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Court Mourning for the Death of Queen of Charlotte

Ladies Monthly Museum, January 1819

QUEEN CHARLOTTEIt being the Lord Chamberlain’s orders that the Court mourning is to be changed on the 3rd of January to plain black silk, and grey for undress; and on the 24th to be still further changed, to black silk with coloured ribands, we have endeavoured to procure descriptions of some dresses now preparing for the change of mourning, which we flatter ourselves our fair readers will find worthy of their attention.

The first is a pelisse of fine Merino grey cloth, lined with white sarsnet; it has a plain broad back, which is finished at each side with five or six small plaits of grey satin, close to these plaits on each side, is a row of small jet buttons, which are placed at irregular distances, and are braided with black silk cord. The collar is a full rouleau of grey satin, which is entwined with black silk cord. The fronts are plain and tight to the shape. The sleeve is very long and loose. The shoulder is ornamented with a full rouleau of grey satin to correspond with the collar, it is so contrived as to stand up; the bottom of the sleeve is finished with a rouleau to correspond. The trimming which goes entirely round the pelisse, consists of a row of broad black velvet shells, edged with swansdown. This is one of the most elegant half mourning dresses that we have seen.

We have been favoured also with the sight of an evening dress composed of black velvet; it is cut down very low all round the bust, but an under body of white satin shades the neck sufficiently to prevent any indelicacy. The trimming of the bust is a row of small crape roses without leaves, of that beautiful and vivid red which we term the French rose colour. Short full white satin sleeve, over which is a small half-sleeve composed of black velvet; it is a single deep point, it comes from the back part of the shoulder to the front of the arm, and is trimmed with small roses to correspond with the bust. At the bottom of the skirt, is a deep flounce of black patent net, the edge of the which is slightly finished with rose-colour chenille; this is looped at considerable distances with single roses, which are much larger than those on the neck and sleeves; there is a narrow heading left to the flounce, the edge of which is slightly finished with chenille.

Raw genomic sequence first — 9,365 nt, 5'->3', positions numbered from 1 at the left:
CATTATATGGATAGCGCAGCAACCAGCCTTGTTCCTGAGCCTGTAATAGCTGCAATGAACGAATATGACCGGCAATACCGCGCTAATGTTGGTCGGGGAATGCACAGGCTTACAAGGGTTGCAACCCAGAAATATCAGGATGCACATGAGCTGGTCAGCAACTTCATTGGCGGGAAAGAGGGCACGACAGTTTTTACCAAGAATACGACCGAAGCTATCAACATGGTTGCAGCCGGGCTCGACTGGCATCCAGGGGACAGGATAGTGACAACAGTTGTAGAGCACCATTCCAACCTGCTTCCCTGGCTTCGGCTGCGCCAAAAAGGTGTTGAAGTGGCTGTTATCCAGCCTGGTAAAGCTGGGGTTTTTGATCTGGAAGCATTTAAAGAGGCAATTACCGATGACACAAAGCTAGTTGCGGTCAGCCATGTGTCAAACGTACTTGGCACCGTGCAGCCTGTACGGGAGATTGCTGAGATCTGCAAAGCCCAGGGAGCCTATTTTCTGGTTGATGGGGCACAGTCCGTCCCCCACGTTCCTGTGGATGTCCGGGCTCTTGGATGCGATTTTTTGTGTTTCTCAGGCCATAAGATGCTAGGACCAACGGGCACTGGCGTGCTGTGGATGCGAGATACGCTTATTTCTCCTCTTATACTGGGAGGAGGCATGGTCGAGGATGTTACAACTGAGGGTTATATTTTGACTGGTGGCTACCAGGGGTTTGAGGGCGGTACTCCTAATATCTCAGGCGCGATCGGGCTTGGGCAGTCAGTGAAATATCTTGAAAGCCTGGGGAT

This dress, though celebrated for the latest half mourning, might also, with the greatest propriety, be worn in full dress at any time during the winter months. We must in justice to the eminent house, by whom we were flavoured with a sight of it, and the pelisse, observe that nothing can be more strikingly elegant than the former, or better calculated for grand costume.

White crape toques for evening dress are at present is considerable estimation, and are likely to continue so during the next month. Diadems of crape roses, principally white, are also much worn. The toque cap is likely to be fashionable for half dress; it is extremely novel, the lower part is a mob, the upper a low toque, with a small dome crown; it is usually ornamented with a crape flower in front; the toque part is composed of white satin, and the cornette of crape; it has a very narrow full border, and fastens with a little bow of satin riband under the chin.

A previous post about mourning Queen Charlotte from Ackermann’s Repository is here.

 

 

Regarding the Distribution of Regency Fashion Prints

Ladies’ publications such as La Belle Assemblée, Ladies Monthly Museum, Lady’s Magazine, etc. were not merely fashion-oriented. Each issue had one or two fashion prints, a portrait engraving of some celebrated person (usually a woman) and perhaps other illustrations. Ackermann’s Repository, which was for ladies and gentlemen both, also had prints of furniture, homes, inventions, etc. The remainder of the publication consisted of articles.

I am not aware of any publication that consisted only of fashion prints, although people could remove the fashion prints and have them bound up together. I have one of these myself.

Correction: The Journal des Dames et des Modes was a weekly publication and thus there were around 5-6 fashion prints per MONTH.

More commonly, people would collect individual issues and have them bound together. I have quite a few of those, occasionally with an issue or two missing. (Somebody’s dog probably ate it or something.) If these were in a Regency home, however, they would be up to a year old, which is a long time in terms of fashion.

It may seem nit-picky, but I twinge when I read a story where a lady picks up Ackermann’s and pages through the latest fashions. The latest Ackermann’s would have TWO fashion prints.

Just a friendly FYI.